Where does the term "Vermouth" come from?
Vermouth is a word of French origin that means 'without dyeing'. It comes from the French vermout or vermouth, which in turn derive from the German wermut. It is important to know that it is not related to distillates, a mistake that can easily be made. In short, it is a wine macerated in herbs, composed of red wine, wormwood and other bitter substances.
What is "Vermouth Time"?
Traditionally, vermouth takes place before lunch (between twelve to one o'clock noon) to whet the appetite. Although in recent years this drink has been displaced by others such as beer or wine, vermouth is still considered the most elegant and well-known aperitif. Everyone knows that when you meet for a vermouth, you are meeting to sit on a terrace before lunch and wash down a simple snack with vermouth.
Where did "Vermouth Time" originate from?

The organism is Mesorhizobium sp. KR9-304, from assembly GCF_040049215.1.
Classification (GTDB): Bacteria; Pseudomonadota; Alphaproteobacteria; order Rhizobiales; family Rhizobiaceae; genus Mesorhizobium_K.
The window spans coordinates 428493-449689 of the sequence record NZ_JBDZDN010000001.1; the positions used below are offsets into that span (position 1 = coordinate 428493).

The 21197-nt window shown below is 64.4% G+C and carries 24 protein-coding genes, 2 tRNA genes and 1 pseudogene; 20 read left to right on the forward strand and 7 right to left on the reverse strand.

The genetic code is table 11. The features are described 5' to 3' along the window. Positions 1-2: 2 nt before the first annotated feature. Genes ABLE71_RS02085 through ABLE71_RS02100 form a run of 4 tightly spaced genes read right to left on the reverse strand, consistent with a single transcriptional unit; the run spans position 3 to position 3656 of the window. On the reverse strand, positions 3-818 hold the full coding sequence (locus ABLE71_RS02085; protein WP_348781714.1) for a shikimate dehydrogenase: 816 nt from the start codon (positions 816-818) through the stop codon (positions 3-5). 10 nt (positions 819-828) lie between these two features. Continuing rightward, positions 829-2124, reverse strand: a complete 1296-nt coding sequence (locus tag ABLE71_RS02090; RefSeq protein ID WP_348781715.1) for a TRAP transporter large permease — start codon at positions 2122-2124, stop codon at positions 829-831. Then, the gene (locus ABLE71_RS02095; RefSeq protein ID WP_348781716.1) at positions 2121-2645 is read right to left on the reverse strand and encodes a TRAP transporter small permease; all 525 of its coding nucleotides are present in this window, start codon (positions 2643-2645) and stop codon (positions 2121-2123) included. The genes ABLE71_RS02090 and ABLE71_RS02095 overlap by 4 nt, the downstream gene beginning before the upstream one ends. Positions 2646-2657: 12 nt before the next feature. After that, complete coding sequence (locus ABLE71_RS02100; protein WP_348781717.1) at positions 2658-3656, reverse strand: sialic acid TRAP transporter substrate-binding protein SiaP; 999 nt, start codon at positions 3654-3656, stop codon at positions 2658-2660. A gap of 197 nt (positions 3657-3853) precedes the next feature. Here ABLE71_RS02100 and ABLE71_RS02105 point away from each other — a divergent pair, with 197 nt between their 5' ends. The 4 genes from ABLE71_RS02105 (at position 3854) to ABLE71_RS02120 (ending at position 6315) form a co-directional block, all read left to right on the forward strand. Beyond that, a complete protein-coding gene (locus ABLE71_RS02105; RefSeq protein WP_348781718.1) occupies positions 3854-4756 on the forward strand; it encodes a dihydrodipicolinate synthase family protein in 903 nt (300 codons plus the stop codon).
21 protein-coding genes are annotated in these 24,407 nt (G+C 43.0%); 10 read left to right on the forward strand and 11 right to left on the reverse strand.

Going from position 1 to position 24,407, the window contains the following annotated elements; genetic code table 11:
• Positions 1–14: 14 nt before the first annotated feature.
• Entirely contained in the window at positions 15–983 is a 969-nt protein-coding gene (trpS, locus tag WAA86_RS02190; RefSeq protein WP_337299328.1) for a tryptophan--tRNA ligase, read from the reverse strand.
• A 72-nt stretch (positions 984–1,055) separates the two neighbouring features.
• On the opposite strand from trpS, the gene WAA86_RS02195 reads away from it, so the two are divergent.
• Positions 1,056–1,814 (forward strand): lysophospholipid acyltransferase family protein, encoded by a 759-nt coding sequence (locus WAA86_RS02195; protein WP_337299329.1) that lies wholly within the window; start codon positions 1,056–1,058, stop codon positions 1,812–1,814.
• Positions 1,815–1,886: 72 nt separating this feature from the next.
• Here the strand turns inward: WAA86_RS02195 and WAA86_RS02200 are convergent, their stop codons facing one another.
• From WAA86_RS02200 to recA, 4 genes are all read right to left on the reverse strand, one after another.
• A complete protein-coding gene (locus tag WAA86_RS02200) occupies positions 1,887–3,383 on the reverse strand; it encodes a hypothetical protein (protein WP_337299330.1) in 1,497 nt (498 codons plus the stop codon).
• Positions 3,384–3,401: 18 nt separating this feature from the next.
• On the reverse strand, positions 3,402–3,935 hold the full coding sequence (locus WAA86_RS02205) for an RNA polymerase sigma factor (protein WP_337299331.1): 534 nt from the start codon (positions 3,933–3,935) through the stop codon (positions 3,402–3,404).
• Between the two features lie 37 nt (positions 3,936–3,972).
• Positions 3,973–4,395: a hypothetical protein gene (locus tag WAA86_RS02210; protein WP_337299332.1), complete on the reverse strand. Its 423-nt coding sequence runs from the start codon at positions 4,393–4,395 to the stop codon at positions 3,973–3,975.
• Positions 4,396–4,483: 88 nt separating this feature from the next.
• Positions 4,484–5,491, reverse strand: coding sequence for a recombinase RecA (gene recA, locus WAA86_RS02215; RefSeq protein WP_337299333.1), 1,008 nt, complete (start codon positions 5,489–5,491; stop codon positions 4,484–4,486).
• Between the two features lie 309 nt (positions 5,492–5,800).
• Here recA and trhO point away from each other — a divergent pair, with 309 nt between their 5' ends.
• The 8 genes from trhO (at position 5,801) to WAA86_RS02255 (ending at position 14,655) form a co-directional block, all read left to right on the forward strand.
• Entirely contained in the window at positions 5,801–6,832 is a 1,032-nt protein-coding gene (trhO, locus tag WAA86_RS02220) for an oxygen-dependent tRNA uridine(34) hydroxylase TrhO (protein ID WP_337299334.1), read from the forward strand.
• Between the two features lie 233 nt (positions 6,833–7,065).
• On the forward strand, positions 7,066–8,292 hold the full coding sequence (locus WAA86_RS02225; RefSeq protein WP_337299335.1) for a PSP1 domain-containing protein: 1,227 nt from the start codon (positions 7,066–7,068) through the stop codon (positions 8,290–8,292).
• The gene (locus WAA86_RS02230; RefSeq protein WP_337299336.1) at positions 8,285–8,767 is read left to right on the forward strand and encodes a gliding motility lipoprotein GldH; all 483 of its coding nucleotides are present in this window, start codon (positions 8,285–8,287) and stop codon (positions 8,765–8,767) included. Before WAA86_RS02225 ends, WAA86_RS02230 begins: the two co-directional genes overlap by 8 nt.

According to some historians, the time of the vermouth came from the Spanish Postwar period, when many had to look for two jobs to survive. Thus, lunch time moved to the free space between morning work and afternoon work, and with it also moved the vermouth time. However, the most accepted theory among experts is that this vermouth time was popularized by the tradition of going to mass on Sundays. After going to church, families would take advantage of this time before retiring to eat to enjoy a moment in bars and taverns.
What should never be missing at Vermouth?
There is something fundamental when serving vermouth, and that is that the drink must be very cold. In addition, it is complemented with some green olives. Of course, the accompaniment is key, and there are many possibilities to choose the appetizer: mussels, cockles, patatas bravas, potato omelettes, etc.
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